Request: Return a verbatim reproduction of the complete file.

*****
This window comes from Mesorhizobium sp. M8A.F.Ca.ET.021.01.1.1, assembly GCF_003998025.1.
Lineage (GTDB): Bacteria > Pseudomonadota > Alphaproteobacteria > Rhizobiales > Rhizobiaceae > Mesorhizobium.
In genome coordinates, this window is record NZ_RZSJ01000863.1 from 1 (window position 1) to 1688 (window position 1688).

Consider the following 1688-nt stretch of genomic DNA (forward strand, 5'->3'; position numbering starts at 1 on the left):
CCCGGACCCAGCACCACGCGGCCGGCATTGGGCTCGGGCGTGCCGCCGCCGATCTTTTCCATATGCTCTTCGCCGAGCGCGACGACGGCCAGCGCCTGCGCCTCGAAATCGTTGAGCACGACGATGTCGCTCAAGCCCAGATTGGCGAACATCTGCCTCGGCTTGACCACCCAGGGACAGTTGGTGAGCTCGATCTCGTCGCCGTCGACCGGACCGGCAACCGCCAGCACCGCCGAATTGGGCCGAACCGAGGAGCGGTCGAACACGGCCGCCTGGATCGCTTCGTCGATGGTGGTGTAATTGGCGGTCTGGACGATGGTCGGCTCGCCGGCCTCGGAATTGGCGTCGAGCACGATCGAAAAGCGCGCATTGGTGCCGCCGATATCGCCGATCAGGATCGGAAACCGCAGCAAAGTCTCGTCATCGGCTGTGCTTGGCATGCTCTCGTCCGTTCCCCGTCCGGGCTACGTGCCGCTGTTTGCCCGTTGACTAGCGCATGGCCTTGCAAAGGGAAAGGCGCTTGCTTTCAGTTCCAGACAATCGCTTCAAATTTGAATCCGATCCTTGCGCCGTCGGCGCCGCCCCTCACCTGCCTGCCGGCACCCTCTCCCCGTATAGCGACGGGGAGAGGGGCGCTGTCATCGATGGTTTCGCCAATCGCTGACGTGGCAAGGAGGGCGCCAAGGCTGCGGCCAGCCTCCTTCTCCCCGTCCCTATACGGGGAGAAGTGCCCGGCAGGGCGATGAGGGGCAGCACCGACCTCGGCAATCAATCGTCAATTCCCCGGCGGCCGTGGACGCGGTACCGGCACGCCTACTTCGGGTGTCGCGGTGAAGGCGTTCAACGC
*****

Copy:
This window comes from Mesorhizobium sp. M8A.F.Ca.ET.021.01.1.1, assembly GCF_003998025.1.
Lineage (GTDB): Bacteria > Pseudomonadota > Alphaproteobacteria > Rhizobiales > Rhizobiaceae > Mesorhizobium.
In genome coordinates, this window is record NZ_RZSJ01000863.1 from 1 (window position 1) to 1688 (window position 1688).

Consider the following 1688-nt stretch of genomic DNA (forward strand, 5'->3'; position numbering starts at 1 on the left):
CCCGGACCCAGCACCACGCGGCCGGCATTGGGCTCGGGCGTGCCGCCGCCGATCTTTTCCATATGCTCTTCGCCGAGCGCGACGACGGCCAGCGCCTGCGCCTCGAAATCGTTGAGCACGACGATGTCGCTCAAGCCCAGATTGGCGAACATCTGCCTCGGCTTGACCACCCAGGGACAGTTGGTGAGCTCGATCTCGTCGCCGTCGACCGGACCGGCAACCGCCAGCACCGCCGAATTGGGCCGAACCGAGGAGCGGTCGAACACGGCCGCCTGGATCGCTTCGTCGATGGTGGTGTAATTGGCGGTCTGGACGATGGTCGGCTCGCCGGCCTCGGAATTGGCGTCGAGCACGATCGAAAAGCGCGCATTGGTGCCGCCGATATCGCCGATCAGGATCGGAAACCGCAGCAAAGTCTCGTCATCGGCTGTGCTTGGCATGCTCTCGTCCGTTCCCCGTCCGGGCTACGTGCCGCTGTTTGCCCGTTGACTAGCGCATGGCCTTGCAAAGGGAAAGGCGCTTGCTTTCAGTTCCAGACAATCGCTTCAAATTTGAATCCGATCCTTGCGCCGTCGGCGCCGCCCCTCACCTGCCTGCCGGCACCCTCTCCCCGTATAGCGACGGGGAGAGGGGCGCTGTCATCGATGGTTTCGCCAATCGCTGACGTGGCAAGGAGGGCGCCAAGGCTGCGGCCAGCCTCCTTCTCCCCGTCCCTATACGGGGAGAAGTGCCCGGCAGGGCGATGAGGGGCAGCACCGACCTCGGCAATCAATCGTCAATTCCCCGGCGGCCGTGGACGCGGTACCGGCACGCCTACTTCGGGTGTCGCGGTGAAGGCGTTCAACGC